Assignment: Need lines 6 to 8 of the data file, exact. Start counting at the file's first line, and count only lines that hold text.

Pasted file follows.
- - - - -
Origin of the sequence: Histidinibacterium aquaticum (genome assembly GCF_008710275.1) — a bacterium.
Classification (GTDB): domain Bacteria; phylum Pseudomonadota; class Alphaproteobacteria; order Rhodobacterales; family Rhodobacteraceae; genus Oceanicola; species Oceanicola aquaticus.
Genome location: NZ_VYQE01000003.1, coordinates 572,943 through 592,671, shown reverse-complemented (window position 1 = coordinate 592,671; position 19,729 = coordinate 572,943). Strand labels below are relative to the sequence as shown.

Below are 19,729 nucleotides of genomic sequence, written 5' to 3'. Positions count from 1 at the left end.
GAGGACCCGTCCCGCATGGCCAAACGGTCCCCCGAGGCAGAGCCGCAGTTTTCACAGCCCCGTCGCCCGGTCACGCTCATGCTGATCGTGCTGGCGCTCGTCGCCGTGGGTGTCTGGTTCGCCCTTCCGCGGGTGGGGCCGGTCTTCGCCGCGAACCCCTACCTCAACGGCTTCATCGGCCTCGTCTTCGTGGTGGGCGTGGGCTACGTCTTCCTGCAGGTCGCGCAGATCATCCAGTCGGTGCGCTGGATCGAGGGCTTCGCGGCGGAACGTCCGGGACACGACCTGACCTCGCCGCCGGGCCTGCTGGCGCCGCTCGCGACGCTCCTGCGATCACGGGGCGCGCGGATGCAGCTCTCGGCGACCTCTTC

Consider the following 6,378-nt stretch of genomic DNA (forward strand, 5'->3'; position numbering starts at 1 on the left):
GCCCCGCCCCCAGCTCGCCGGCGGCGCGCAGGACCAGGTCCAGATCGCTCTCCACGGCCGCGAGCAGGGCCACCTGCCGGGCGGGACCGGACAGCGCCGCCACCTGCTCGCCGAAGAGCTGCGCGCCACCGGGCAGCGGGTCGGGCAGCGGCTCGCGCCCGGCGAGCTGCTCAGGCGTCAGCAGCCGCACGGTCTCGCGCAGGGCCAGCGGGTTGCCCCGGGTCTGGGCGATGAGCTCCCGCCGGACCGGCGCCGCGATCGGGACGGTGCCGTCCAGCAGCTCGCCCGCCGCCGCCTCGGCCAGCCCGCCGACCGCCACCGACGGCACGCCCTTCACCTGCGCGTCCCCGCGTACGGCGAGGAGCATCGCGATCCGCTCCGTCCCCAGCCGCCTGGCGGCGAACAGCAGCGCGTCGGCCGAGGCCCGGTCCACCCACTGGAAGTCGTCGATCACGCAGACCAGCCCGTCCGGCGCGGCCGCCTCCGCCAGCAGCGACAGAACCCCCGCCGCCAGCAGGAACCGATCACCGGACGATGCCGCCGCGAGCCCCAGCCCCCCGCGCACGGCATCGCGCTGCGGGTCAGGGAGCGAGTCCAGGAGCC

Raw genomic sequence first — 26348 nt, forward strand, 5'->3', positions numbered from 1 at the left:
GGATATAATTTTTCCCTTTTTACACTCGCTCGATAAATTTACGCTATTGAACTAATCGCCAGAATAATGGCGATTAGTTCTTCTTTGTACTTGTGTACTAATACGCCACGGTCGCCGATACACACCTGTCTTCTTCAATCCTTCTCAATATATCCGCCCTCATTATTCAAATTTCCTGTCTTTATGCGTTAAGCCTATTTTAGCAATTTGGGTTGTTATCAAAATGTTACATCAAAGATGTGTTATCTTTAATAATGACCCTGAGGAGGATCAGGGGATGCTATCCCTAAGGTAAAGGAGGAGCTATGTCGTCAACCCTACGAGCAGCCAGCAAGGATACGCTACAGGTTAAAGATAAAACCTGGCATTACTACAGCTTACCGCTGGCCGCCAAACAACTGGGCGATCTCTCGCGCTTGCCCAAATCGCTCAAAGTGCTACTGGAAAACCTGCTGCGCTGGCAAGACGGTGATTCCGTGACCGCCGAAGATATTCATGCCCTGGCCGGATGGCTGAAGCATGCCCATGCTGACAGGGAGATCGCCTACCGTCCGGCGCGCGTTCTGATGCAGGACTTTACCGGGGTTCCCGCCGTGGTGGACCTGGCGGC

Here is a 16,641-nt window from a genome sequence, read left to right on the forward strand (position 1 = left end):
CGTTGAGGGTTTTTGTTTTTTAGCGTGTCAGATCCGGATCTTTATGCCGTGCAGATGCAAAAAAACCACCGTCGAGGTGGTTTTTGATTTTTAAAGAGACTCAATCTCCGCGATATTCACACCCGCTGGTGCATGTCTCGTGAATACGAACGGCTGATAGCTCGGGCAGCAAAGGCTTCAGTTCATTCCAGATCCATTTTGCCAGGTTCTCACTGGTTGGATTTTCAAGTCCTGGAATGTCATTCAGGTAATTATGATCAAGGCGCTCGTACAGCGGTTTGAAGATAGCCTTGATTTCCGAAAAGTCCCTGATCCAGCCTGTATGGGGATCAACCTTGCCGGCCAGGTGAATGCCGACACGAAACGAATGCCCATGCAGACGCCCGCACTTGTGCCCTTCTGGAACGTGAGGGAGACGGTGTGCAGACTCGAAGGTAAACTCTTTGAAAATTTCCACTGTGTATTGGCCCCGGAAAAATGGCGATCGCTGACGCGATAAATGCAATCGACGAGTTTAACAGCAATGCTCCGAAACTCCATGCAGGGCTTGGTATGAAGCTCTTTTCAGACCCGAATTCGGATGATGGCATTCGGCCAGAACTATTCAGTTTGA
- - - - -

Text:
Consider the following 6,378-nt stretch of genomic DNA (forward strand, 5'->3'; position numbering starts at 1 on the left):
GCCCCGCCCCCAGCTCGCCGGCGGCGCGCAGGACCAGGTCCAGATCGCTCTCCACGGCCGCGAGCAGGGCCACCTGCCGGGCGGGACCGGACAGCGCCGCCACCTGCTCGCCGAAGAGCTGCGCGCCACCGGGCAGCGGGTCGGGCAGCGGCTCGCGCCCGGCGAGCTGCTCAGGCGTCAGCAGCCGCACGGTCTCGCGCAGGGCCAGCGGGTTGCCCCGGGTCTGGGCGATGAGCTCCCGCCGGACCGGCGCCGCGATCGGGACGGTGCCGTCCAGCAGCTCGCCCGCCGCCGCCTCGGCCAGCCCGCCGACCGCCACCGACGGCACGCCCTTCACCTGCGCGTCCCCGCGTACGGCGAGGAGCATCGCGATCCGCTCCGTCCCCAGCCGCCTGGCGGCGAACAGCAGCGCGTCGGCCGAGGCCCGGTCCACCCACTGGAAGTCGTCGATCACGCAGACCAGCCCGTCCGGCGCGGCCGCCTCCGCCAGCAGCGACAGAACCCCCGCCGCCAGCAGGAACCGATCACCGGACGATGCCGCCGCGAGCCCCAGCCCCCCGCGCACGGCATCGCGCTGCGGGTCAGGGAGCGAGTCCAGGAGCC

Raw genomic sequence first — 26348 nt, forward strand, 5'->3', positions numbered from 1 at the left: